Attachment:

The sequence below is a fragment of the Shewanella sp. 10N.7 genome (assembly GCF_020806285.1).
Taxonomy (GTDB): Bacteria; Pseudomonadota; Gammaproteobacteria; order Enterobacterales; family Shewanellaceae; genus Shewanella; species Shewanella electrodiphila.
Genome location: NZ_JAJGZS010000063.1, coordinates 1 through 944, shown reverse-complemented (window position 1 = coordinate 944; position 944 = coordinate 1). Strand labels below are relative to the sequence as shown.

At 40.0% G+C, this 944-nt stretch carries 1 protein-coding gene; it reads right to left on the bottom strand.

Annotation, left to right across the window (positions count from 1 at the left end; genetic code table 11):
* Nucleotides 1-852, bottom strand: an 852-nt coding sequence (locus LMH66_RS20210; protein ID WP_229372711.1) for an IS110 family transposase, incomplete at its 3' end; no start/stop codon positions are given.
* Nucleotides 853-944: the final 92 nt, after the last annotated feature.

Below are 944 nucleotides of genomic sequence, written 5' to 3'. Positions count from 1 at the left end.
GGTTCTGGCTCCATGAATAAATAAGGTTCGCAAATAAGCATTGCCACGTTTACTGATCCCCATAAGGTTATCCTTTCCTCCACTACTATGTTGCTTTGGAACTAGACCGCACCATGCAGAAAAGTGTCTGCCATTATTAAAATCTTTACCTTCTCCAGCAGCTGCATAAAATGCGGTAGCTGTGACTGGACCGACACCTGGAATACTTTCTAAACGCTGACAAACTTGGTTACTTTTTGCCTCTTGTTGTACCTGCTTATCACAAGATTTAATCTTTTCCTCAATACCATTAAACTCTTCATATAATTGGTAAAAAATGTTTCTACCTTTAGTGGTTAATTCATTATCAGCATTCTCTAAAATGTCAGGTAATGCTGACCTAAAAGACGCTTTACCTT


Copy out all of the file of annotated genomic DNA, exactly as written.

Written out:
The sequence below is a fragment of the Shewanella sp. 10N.7 genome (assembly GCF_020806285.1).
Taxonomy (GTDB): Bacteria; Pseudomonadota; Gammaproteobacteria; order Enterobacterales; family Shewanellaceae; genus Shewanella; species Shewanella electrodiphila.
Genome location: NZ_JAJGZS010000063.1, coordinates 1 through 944, shown reverse-complemented (window position 1 = coordinate 944; position 944 = coordinate 1). Strand labels below are relative to the sequence as shown.

At 40.0% G+C, this 944-nt stretch carries 1 protein-coding gene; it reads right to left on the bottom strand.

Annotation, left to right across the window (positions count from 1 at the left end; genetic code table 11):
* Nucleotides 1-852, bottom strand: an 852-nt coding sequence (locus LMH66_RS20210; protein ID WP_229372711.1) for an IS110 family transposase, incomplete at its 3' end; no start/stop codon positions are given.
* Nucleotides 853-944: the final 92 nt, after the last annotated feature.

Below are 944 nucleotides of genomic sequence, written 5' to 3'. Positions count from 1 at the left end.
GGTTCTGGCTCCATGAATAAATAAGGTTCGCAAATAAGCATTGCCACGTTTACTGATCCCCATAAGGTTATCCTTTCCTCCACTACTATGTTGCTTTGGAACTAGACCGCACCATGCAGAAAAGTGTCTGCCATTATTAAAATCTTTACCTTCTCCAGCAGCTGCATAAAATGCGGTAGCTGTGACTGGACCGACACCTGGAATACTTTCTAAACGCTGACAAACTTGGTTACTTTTTGCCTCTTGTTGTACCTGCTTATCACAAGATTTAATCTTTTCCTCAATACCATTAAACTCTTCATATAATTGGTAAAAAATGTTTCTACCTTTAGTGGTTAATTCATTATCAGCATTCTCTAAAATGTCAGGTAATGCTGACCTAAAAGACGCTTTACCTT